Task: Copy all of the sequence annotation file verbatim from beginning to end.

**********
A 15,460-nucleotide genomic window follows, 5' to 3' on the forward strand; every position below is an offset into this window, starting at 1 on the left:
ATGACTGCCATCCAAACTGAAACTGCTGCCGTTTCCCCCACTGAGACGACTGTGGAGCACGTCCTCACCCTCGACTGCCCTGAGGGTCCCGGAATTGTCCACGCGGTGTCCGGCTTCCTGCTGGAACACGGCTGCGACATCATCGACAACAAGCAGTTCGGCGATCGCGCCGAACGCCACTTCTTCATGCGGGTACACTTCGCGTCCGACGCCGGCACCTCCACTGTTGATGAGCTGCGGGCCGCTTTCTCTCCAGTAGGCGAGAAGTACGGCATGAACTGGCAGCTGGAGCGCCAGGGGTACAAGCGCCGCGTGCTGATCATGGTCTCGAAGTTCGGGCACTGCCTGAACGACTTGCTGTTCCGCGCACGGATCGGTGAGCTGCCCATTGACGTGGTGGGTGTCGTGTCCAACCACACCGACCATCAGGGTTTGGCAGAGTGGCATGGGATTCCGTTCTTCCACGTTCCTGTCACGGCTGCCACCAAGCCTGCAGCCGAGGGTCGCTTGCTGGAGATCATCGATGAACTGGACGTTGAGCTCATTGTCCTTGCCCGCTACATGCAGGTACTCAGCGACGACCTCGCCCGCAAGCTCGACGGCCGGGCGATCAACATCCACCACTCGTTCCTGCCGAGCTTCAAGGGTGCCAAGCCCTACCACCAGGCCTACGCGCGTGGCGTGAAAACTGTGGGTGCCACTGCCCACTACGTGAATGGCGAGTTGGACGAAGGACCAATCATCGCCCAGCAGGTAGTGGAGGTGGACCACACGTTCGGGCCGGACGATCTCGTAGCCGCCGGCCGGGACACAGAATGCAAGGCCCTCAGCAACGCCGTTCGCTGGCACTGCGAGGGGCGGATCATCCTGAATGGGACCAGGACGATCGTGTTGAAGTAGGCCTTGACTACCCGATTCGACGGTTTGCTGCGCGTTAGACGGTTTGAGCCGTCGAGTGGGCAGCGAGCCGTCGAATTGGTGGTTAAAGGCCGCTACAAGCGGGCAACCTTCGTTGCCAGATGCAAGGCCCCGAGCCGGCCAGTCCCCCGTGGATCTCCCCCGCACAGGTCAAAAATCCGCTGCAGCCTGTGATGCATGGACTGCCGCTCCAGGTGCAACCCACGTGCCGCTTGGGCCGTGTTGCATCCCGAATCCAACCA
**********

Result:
A 15,460-nucleotide genomic window follows, 5' to 3' on the forward strand; every position below is an offset into this window, starting at 1 on the left:
ATGACTGCCATCCAAACTGAAACTGCTGCCGTTTCCCCCACTGAGACGACTGTGGAGCACGTCCTCACCCTCGACTGCCCTGAGGGTCCCGGAATTGTCCACGCGGTGTCCGGCTTCCTGCTGGAACACGGCTGCGACATCATCGACAACAAGCAGTTCGGCGATCGCGCCGAACGCCACTTCTTCATGCGGGTACACTTCGCGTCCGACGCCGGCACCTCCACTGTTGATGAGCTGCGGGCCGCTTTCTCTCCAGTAGGCGAGAAGTACGGCATGAACTGGCAGCTGGAGCGCCAGGGGTACAAGCGCCGCGTGCTGATCATGGTCTCGAAGTTCGGGCACTGCCTGAACGACTTGCTGTTCCGCGCACGGATCGGTGAGCTGCCCATTGACGTGGTGGGTGTCGTGTCCAACCACACCGACCATCAGGGTTTGGCAGAGTGGCATGGGATTCCGTTCTTCCACGTTCCTGTCACGGCTGCCACCAAGCCTGCAGCCGAGGGTCGCTTGCTGGAGATCATCGATGAACTGGACGTTGAGCTCATTGTCCTTGCCCGCTACATGCAGGTACTCAGCGACGACCTCGCCCGCAAGCTCGACGGCCGGGCGATCAACATCCACCACTCGTTCCTGCCGAGCTTCAAGGGTGCCAAGCCCTACCACCAGGCCTACGCGCGTGGCGTGAAAACTGTGGGTGCCACTGCCCACTACGTGAATGGCGAGTTGGACGAAGGACCAATCATCGCCCAGCAGGTAGTGGAGGTGGACCACACGTTCGGGCCGGACGATCTCGTAGCCGCCGGCCGGGACACAGAATGCAAGGCCCTCAGCAACGCCGTTCGCTGGCACTGCGAGGGGCGGATCATCCTGAATGGGACCAGGACGATCGTGTTGAAGTAGGCCTTGACTACCCGATTCGACGGTTTGCTGCGCGTTAGACGGTTTGAGCCGTCGAGTGGGCAGCGAGCCGTCGAATTGGTGGTTAAAGGCCGCTACAAGCGGGCAACCTTCGTTGCCAGATGCAAGGCCCCGAGCCGGCCAGTCCCCCGTGGATCTCCCCCGCACAGGTCAAAAATCCGCTGCAGCCTGTGATGCATGGACTGCCGCTCCAGGTGCAACCCACGTGCCGCTTGGGCCGTGTTGCATCCCGAATCCAACCA